Whitman to Testify About Air Quality After 9/11
NEW YORK - Former EPA director Christine Todd Whitman is set to once again testify before congress regarding the government's handling of air quality issues in the days following the September 11th attacks.
Whitman, a 2-term New Jersey governor, was head of the EPA when the attacks occurred and in the following days made official announcements that the air was safe to breathe. A 2003 report released by the EPA claimed that the assurances were without merit as sufficient post-attack environmental data had not been gathered.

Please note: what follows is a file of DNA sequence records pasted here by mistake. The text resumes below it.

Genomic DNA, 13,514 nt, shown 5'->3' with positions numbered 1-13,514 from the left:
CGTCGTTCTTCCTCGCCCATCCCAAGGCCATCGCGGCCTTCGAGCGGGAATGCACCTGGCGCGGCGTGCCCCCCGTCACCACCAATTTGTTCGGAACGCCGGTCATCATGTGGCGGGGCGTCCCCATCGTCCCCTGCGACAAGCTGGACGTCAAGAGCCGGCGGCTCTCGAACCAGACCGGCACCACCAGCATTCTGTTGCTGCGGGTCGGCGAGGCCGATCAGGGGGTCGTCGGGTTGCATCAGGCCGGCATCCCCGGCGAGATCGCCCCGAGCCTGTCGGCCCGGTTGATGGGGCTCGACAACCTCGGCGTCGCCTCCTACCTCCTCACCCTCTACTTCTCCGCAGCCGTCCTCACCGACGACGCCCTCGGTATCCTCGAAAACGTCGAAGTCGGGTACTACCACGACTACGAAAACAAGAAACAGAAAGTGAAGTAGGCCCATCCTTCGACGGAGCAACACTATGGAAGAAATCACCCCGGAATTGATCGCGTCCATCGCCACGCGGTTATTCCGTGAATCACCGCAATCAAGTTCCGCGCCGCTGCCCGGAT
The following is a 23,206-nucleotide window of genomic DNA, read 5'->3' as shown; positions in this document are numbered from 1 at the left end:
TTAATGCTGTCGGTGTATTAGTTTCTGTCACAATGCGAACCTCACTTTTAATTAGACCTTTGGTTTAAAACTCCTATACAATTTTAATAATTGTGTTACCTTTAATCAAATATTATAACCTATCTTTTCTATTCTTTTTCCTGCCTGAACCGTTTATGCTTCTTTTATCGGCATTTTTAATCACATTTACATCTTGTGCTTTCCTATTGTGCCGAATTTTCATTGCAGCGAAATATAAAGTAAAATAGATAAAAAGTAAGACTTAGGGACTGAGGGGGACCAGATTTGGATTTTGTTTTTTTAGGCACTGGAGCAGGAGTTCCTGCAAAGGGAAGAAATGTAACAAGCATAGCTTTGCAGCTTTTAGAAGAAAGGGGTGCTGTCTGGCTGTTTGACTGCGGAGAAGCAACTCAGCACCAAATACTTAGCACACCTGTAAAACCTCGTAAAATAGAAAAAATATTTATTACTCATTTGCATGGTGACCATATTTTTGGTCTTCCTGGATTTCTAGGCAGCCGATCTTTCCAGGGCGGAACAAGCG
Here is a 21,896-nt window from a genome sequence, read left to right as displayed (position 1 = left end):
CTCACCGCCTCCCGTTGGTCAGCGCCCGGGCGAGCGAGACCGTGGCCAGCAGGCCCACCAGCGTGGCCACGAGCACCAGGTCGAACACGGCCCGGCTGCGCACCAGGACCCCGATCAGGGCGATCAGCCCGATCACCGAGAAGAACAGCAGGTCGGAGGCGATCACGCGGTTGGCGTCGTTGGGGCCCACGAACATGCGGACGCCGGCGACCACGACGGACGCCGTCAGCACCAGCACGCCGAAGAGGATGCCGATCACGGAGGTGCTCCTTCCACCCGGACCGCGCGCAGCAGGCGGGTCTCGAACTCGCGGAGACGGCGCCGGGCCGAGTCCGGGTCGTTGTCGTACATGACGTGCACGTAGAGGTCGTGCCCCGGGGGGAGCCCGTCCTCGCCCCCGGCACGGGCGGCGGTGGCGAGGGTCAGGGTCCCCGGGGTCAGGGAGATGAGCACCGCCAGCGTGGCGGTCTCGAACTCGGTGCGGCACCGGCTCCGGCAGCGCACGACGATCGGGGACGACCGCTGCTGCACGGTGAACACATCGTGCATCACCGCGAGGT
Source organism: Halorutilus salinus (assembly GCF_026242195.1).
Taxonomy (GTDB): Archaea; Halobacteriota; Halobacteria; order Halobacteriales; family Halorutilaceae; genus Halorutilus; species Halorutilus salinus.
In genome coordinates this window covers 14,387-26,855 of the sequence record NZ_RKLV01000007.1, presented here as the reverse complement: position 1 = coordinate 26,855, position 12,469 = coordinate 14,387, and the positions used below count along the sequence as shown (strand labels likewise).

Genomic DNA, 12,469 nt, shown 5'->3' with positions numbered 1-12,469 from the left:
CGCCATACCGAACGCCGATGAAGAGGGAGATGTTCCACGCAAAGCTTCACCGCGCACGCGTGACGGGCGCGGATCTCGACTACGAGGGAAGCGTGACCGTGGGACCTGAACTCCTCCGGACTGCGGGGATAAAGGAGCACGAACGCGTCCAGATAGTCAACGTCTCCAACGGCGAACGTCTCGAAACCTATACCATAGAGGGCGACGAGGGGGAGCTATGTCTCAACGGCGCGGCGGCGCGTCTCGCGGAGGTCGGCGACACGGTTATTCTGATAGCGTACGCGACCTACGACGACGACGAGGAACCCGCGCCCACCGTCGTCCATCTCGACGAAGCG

Whitman first testified before a congressional panel in 2003. While she has agreed to testify again, her testimony may be limited because of a developing lawsuit against her and other officials.
Whitman has been named as a defendant in a federal class action lawsuit by Lower Manhattan residents that accuse her of jeopardizing their health by making the now infamous statements. Whitman sought immunity in 2004 from the lawsuit but it was rejected.
Recently a number of first responders and residents have begun developing respiratory conditions that may have been caused by toxic materials that lingered in the air in the days and weeks following 9/11. Tests have shown that the air was not safe but indeed "toxic" and contained unsafe levels of asbestos, mercury, pulverized concrete, and other materials.